Pricing is difficult in the early stages of a business. You have neither minimal information on the value your product provides nor your customer’s capacity to pay. Even if you have the right pricing model, almost all startups begin with low pricing, here’s how to avoid this common mistake.
Start with Premium Customers
Problem: Starting with customers who have low budgets makes it hard to appropriately price your product. Even if they use your service regularly, you won’t know how valuable it is to budget customers, because they can’t pay.
Solution: Initially, you should focus on premium customers. Premium customers are those with the most spending power for your customer profile and will often expect personal service. Usually it’s easier to test pricing in a premium customer base, as you need to talk to less people to get a representative sample. This was the approach taken by Uber — they started with a black car service priced ~25% above standard taxi fares. It would be years before they launched their budget service: UberX.
Use the Wince Test
Problem: Most entrepreneurs are afraid of hearing ‘no’ from a customer and set an artificially low price in an attempt to guarantee a ‘yes’. Given a customer won’t suggest paying a higher price, offering a low price sets you up for further downward pricing pressure.
Solution: Take whatever price you get from your market research and triple it. Setting an artificially high price, then waiting for the customer to wince (ie reject the price), forces an interested customer to negotiate it down. Each negotiation down will get you closer to the maximum price you can expect to charge, whereas always getting a ‘yes’ will not tell you if you could charge more. When Marc Andreessen was asked in 2016 for his advice to struggling startups he said 2 words: Raise Prices.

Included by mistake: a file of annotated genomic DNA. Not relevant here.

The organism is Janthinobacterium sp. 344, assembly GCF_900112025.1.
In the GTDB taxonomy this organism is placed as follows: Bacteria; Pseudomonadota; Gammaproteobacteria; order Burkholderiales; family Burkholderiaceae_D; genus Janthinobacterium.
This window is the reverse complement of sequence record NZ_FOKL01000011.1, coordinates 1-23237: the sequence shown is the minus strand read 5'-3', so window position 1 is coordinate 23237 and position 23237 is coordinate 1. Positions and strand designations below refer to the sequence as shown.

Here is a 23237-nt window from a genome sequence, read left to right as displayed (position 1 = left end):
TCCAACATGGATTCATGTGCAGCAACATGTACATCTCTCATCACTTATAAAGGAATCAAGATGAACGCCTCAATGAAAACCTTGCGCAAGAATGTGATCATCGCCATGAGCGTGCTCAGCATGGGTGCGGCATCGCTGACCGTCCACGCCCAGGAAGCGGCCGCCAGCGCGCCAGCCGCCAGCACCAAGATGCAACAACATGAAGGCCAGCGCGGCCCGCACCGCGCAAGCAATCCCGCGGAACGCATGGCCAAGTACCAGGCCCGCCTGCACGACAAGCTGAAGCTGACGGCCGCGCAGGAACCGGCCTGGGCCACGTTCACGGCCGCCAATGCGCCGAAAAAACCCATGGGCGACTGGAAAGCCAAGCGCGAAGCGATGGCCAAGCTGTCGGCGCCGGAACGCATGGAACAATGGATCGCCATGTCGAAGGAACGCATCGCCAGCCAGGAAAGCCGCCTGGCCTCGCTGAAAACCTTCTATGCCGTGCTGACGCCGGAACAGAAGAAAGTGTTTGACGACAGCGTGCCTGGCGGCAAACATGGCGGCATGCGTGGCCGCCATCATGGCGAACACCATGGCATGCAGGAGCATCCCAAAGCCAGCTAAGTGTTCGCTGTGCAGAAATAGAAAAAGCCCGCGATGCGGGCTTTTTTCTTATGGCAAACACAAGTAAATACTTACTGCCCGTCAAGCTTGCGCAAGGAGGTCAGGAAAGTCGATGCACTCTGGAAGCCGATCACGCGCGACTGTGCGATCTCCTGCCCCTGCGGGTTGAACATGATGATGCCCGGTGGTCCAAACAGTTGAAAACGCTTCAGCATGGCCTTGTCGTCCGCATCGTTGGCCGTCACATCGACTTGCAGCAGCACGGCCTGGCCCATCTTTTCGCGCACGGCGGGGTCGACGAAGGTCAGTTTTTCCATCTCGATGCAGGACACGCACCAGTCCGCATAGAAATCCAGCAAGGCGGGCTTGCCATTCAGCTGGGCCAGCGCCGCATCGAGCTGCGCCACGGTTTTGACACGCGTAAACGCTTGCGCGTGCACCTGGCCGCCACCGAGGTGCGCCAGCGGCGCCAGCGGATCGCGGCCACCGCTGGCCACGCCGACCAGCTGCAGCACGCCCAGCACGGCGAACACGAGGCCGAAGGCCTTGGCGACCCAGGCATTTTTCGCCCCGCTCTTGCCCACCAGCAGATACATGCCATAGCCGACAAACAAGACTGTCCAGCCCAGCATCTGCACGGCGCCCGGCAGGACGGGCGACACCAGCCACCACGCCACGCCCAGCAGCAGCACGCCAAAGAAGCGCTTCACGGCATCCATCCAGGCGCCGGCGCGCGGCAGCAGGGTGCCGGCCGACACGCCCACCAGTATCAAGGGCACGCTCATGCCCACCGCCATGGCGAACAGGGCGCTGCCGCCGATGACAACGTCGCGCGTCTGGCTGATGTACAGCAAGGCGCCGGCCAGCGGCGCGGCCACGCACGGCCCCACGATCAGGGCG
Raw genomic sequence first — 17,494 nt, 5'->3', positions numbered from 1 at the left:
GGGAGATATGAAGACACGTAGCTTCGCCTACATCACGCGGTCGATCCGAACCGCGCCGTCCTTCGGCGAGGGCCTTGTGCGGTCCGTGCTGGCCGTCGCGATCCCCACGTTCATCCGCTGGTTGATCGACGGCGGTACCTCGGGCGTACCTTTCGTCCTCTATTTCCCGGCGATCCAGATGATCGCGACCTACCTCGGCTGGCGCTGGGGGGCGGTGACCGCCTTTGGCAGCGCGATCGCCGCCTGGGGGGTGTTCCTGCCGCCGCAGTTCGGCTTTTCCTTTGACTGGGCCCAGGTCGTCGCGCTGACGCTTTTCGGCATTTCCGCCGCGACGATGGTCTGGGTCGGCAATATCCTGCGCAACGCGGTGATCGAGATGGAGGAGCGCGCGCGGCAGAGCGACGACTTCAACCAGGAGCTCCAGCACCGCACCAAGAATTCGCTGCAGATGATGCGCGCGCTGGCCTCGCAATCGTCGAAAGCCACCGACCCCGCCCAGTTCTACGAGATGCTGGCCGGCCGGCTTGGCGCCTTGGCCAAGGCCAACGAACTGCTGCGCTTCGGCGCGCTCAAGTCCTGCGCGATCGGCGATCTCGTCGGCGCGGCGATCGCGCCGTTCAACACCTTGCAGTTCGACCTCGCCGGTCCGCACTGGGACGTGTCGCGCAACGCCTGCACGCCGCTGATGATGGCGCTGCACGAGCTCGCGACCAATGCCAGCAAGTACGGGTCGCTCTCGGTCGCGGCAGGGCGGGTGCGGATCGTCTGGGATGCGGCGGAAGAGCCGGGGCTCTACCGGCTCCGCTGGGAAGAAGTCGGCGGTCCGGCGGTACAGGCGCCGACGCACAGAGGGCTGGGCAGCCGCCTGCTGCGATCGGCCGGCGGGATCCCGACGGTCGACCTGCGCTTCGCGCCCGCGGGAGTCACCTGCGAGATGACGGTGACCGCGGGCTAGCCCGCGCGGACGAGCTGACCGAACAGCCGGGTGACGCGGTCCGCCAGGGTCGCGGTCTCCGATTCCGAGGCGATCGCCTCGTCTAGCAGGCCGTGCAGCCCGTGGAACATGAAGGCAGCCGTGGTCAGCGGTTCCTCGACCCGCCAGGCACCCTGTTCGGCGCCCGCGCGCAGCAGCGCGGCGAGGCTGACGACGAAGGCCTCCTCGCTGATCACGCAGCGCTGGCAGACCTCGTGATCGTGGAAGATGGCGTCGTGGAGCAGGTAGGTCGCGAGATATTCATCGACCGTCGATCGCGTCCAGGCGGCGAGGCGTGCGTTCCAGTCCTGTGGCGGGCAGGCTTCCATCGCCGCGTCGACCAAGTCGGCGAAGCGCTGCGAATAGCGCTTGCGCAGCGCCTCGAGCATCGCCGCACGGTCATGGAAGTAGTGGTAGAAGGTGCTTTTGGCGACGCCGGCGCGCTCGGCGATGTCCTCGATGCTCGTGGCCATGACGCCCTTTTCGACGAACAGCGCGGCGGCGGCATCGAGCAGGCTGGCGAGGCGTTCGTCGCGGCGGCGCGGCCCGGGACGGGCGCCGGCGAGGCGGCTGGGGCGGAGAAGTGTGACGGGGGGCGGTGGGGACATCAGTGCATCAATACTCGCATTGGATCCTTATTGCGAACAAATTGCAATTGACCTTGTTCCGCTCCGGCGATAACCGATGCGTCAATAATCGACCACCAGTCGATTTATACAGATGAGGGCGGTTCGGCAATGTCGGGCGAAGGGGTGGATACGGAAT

Problem: Short term contracts (6 months or less) might be easier to close but they will increase your churn in later months. Separately, signing 2-year contracts, or longer, for your first few customers is also dangerous, as you might be committing to a customer that you later need to de-prioritize or charge significantly more.
Solution: Sign 1-year contracts with your customers. Don’t let customers linger on free trials for more than a maximum of 60 days, 30 days is often enough. If a customer needs your product, they won’t want to lose access. Don’t let the large dollar value of 2 or 3-year contracts tempt you to sign. There’s a good chance your prices will increase a lot in the coming years and having numerous customers on long term bargain pricing will hurt your revenue growth.
After getting your product live, pricing is one of the toughest challenges for startups. Don’t risk the consequences of getting it wrong, give yourself the best chance of finding the right price for your early customers.
If you’re a B2B company at the seed stage looking for help, you can reach me at email@example.com.
Thanks to Kaego Rust, Sean Byrnes and David Smooke for their help on this article.